Dec 22, 2021

Dealing with Remediation for Occupants

Dealing with Remediation for Occupants….

When a remediation needs to take place, (that is removing mold and bacteria from a home) contaminated building materials such as drywall, carpet, insulation and more are removed and disposed of by established industry protocol. However, much more usually needs to be done which is not always given proper attention except in the reports I provide when doing these inspections. I can say this since I have worked with several restoration companies where these types of reports are not done before a remediation that provides additional needed direction.

When an area, or several, in a house have moisture for a length of time ( this means over a week in most cases) then mold and dangerous bacteria are growing and the longer the moisture is there the worse it gets. As this occurs the mold and bacteria that grow can spread through the rest of the home via the air ducts which basically contaminates the entire home making it an UNHEALTHY ENVIRONMENT and Unhabitable per code. Any damp conditions where the moisture has been present for a length of time is considered a HEALTH HAZARD per the CDC. As a result, additional work of decontamination needs to be performed for the rest of the home in addition to the contained areas where a remediation is taking place by a certified company. Below are some basic things that would need to be done.

  1. Use an air purifier equipped with a hepa filter in all other rooms of the home.
  2. Have air ducts cleaned using the UV light option as this will eliminate (or render harmless) all bacteria present.
  3. Clean all surfaces in the home (i.e. walls, ceilings, countertops, etc.) with an antimicrobial agent).
  4. Have all clothing cleaned or laundered.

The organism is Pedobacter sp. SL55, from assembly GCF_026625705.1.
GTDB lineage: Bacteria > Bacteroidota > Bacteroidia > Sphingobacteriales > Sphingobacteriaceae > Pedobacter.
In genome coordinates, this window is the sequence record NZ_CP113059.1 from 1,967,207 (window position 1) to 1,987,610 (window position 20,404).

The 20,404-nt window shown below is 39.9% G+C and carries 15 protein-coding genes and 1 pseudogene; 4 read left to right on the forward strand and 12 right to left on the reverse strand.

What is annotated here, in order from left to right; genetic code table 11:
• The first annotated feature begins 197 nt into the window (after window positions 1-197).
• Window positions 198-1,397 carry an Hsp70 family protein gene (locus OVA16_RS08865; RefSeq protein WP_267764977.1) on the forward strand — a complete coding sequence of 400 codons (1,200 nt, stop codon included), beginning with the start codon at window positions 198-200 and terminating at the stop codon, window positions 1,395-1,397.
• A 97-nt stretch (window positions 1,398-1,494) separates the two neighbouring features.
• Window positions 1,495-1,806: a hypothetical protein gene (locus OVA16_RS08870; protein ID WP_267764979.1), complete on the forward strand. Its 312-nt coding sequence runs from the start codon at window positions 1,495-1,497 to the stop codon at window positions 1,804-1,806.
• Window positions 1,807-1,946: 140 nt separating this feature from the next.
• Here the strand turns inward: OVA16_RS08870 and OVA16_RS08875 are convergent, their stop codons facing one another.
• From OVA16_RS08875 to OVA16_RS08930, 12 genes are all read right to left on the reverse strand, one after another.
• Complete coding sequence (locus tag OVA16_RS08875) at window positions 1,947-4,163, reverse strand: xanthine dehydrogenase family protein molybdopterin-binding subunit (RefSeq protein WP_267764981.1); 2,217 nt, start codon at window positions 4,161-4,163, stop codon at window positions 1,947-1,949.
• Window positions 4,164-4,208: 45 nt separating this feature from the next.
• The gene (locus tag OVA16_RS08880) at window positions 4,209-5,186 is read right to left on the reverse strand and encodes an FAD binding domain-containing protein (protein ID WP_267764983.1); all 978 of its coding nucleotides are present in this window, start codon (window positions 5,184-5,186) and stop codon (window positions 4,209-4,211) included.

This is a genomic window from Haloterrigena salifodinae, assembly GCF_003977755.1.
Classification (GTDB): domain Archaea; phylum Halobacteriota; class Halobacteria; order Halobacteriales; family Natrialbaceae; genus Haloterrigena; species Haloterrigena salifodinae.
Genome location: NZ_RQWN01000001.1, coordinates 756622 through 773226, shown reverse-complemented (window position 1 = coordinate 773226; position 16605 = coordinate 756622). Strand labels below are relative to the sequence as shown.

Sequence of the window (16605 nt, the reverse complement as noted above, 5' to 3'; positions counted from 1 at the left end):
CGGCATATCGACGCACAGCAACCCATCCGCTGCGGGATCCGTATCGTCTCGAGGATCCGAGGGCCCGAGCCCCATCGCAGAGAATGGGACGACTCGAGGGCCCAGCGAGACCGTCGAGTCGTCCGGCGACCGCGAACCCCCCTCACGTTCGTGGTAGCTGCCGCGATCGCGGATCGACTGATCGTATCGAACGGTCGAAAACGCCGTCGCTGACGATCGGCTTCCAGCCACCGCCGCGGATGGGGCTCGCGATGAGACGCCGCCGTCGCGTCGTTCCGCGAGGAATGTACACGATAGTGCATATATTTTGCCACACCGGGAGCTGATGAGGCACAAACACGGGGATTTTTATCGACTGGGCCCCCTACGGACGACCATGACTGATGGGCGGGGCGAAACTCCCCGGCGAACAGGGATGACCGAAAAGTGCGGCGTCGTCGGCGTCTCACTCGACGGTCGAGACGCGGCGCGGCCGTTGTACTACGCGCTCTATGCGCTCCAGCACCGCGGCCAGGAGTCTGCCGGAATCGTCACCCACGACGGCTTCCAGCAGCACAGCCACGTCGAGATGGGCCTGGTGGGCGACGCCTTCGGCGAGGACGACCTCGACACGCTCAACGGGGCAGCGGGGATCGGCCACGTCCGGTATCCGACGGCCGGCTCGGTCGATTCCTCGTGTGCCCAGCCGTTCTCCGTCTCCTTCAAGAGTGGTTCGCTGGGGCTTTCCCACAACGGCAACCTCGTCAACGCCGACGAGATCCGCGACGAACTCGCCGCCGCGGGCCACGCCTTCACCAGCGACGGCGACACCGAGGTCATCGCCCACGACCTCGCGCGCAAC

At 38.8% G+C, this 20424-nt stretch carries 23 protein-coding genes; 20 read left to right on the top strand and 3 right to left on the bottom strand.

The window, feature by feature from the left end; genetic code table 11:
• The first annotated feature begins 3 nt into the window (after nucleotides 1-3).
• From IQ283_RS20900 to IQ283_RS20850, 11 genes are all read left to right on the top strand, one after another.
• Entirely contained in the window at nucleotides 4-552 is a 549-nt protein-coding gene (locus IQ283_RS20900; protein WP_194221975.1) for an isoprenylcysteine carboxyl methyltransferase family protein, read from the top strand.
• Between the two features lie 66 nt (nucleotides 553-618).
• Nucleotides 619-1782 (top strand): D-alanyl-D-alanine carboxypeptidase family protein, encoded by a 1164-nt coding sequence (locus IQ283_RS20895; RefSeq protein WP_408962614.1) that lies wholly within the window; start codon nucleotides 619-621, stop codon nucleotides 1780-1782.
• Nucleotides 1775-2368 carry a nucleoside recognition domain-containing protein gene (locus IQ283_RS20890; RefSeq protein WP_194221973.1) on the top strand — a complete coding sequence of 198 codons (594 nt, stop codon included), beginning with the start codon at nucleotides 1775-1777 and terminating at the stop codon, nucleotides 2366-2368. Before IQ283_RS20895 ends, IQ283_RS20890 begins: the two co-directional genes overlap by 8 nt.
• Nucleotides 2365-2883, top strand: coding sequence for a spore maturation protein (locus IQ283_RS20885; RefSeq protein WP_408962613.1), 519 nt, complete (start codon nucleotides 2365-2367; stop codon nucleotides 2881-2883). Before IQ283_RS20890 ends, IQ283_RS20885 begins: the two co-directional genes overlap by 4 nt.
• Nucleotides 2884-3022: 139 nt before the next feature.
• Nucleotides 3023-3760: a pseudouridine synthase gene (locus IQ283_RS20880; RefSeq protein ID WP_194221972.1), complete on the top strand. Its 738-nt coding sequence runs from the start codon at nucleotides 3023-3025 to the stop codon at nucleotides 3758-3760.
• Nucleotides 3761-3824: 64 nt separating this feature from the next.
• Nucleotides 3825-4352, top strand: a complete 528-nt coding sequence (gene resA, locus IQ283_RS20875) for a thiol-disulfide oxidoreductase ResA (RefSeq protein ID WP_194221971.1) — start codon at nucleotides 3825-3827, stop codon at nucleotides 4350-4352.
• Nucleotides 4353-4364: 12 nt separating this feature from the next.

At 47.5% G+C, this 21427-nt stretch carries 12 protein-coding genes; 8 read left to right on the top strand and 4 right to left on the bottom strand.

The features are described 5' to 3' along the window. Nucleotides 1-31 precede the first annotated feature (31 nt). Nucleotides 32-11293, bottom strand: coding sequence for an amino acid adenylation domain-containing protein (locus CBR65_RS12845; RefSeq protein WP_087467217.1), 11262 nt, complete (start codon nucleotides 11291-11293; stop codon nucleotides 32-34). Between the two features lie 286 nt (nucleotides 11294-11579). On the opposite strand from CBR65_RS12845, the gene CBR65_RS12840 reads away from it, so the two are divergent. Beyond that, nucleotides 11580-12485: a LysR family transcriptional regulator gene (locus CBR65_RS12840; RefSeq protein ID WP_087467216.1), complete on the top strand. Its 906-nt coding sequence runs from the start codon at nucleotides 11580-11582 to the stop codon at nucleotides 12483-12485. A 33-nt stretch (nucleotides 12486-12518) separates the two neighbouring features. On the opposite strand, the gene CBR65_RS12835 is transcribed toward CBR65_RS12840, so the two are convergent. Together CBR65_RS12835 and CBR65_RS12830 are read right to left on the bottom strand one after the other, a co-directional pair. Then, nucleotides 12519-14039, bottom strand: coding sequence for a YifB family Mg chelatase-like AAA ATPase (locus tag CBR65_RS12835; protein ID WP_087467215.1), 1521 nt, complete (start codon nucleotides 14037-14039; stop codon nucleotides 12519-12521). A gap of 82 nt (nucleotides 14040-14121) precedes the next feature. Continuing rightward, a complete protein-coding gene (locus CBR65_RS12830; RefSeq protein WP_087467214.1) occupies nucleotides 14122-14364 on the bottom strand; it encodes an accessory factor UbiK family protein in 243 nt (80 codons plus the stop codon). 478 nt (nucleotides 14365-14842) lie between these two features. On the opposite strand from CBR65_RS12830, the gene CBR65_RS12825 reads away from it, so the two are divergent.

5. All other objects in the home (i.e. furniture, toys–everything) needs to be (as applicable) hepa vacuumed and sanitized (such as using an antimicrobial agent).

In many cases insurance can pay for this but they would need such a report by a CMC (Certified Microbial Consultant) or CIH (Certified Industrial Hygienist) that have the credentials to direct/recommend this. These 2 Certifications are the highest professional credentials in the industry. FYI: A CMC (Certified Microbial Consultant) is the highest credential in the water damage/mold industry for evaluating water/mold situations. A CIH (Certified Industrial Hygienist) is credentialed to evaluate the broad area of Occupational Health and Safety where the CMC deals with microbial growth more specifically. 

Additionally, there is the cost of temporarily relocating while the work is being done. For owners, homeowners’ insurance can pay for this. For renters, by law your landlord has to put you up in a place until the work is done. Of course, not all landlords want or can afford to do this but that is also what their insurance is for, if it is a covered claim. In such cases renters insurance can foot the bill or it may be best to move out entirely depending on your situation.



Steve Mullins (i.e. Mold Detector)

CMC (Certified Microbial Consultant)

Moisture and Mold Detection, Inc. 


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